Australians expect to fail in the battle of the bulge

By RJ Whitehead

- Last updated on GMT

Photo: iStock
Photo: iStock

Related tags: Obesity

Australians are their own worst enemies when it comes to eating better and controlling their weight, according to findings from a new survey that investigates why some people are better at dieting than others.

In the authoritative online questionnaire, which looked at the weight management habits of more than 2,300 Australians, 69% of respondents identified that they were personally the main barrier to achieving their weight-loss goals.

Designed by Csiro, the government research agency, the survey was set up to investigate a cross-section of dieters, including those who had been successful and unsuccessful; those who were about to start on their weight-loss journey; and those who were currently in the process of managing their weight.

It found self-sabotaging dieters pointed to social activities (52%), high stress (41%), lack of motivation (41%), eating out (37%) and limited weight loss (36%) as barriers to losing weight.

Co-author Manny Noakes said support was critical for those seeking to lose weight.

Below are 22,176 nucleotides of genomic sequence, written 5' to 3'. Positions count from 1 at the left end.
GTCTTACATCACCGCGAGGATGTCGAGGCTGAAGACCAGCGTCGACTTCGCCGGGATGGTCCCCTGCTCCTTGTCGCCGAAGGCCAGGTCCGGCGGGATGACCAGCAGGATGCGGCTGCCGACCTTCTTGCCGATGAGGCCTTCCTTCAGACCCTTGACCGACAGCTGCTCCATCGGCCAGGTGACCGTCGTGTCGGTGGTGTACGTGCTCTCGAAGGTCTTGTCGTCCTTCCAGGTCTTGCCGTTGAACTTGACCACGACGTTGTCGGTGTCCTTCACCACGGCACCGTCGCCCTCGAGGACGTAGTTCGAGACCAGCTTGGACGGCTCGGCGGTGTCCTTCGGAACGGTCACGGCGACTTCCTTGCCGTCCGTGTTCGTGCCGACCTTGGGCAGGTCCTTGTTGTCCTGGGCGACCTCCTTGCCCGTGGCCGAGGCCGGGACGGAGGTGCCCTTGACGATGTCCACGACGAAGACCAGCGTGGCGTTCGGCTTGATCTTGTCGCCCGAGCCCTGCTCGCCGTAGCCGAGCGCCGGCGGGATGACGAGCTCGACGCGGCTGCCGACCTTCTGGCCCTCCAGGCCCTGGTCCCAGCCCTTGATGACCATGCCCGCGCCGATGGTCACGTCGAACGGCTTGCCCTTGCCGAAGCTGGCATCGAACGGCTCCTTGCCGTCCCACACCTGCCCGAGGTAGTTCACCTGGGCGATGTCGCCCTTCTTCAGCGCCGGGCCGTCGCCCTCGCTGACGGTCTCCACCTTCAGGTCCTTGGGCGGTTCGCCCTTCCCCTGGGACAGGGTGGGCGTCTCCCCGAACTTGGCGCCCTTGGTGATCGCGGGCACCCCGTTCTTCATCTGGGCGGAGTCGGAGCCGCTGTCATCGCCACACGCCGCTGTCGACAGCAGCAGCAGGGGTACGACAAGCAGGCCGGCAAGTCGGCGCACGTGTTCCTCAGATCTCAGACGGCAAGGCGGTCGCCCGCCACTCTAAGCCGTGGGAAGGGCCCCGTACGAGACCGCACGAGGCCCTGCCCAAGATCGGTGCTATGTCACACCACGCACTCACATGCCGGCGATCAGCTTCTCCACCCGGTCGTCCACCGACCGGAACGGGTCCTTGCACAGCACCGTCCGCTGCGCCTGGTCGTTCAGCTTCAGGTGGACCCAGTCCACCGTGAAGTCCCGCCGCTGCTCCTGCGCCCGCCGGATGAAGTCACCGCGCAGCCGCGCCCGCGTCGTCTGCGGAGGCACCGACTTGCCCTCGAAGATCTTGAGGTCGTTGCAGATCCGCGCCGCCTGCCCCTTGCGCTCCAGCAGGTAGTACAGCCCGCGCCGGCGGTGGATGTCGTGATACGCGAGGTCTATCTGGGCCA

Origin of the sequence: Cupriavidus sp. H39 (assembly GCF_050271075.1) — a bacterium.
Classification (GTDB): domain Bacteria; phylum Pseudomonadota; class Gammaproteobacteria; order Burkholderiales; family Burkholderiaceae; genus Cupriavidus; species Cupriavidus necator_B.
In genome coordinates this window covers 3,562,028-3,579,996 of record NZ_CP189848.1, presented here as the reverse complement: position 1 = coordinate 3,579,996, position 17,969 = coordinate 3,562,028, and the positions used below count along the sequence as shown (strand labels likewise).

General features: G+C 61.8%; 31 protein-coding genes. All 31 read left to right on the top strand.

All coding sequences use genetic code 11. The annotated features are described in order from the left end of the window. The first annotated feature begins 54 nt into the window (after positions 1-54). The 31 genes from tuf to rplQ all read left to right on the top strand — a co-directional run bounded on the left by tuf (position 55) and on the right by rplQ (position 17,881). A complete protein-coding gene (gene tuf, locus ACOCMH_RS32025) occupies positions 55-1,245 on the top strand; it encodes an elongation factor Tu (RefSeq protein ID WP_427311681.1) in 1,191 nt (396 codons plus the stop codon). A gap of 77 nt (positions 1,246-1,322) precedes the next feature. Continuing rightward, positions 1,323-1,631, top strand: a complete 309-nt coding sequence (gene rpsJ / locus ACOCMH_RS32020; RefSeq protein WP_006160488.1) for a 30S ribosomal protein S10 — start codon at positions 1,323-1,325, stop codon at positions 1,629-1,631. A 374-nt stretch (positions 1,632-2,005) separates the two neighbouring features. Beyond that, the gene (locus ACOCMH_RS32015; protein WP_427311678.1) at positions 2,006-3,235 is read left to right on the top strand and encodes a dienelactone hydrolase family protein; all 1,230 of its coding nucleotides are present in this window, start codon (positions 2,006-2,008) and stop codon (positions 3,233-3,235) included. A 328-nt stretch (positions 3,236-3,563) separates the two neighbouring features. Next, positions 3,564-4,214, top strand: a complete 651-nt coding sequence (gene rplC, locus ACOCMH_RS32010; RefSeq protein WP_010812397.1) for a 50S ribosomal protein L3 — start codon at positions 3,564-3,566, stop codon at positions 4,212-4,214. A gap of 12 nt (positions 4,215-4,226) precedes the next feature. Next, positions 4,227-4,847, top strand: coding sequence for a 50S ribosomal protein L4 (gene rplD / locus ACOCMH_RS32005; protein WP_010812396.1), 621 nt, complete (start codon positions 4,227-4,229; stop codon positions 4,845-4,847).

For many Australians, losing weight is a challenging experience​,” said Professor Noakes.

In addition to hampering their own efforts, the survey also showed that 40% of dieters stated that no one supported them in their weight-loss attempts​.

Health professionals, friends and family can all play a role in helping dieters eat better and control their weight​.”

The survey also found that a lack of drive had hampered previous weight management attempts by half of those who had tried dieting but had since given up. Meanwhile, 56% said “life getting in the way​” had proven to be their biggest hurdle.

Respondents said they wanted to lose an average of 11% of their body weight within the first six months, equating to an average of 9.4kg.

However, this optimism belied a nation of pessimists, with one in five respondents expecting to fail in their weight-loss goals within six months.

And 31% said that achieving their weight-loss goals was out of their control.

Related topics: Markets, Oceania, Asian tastes

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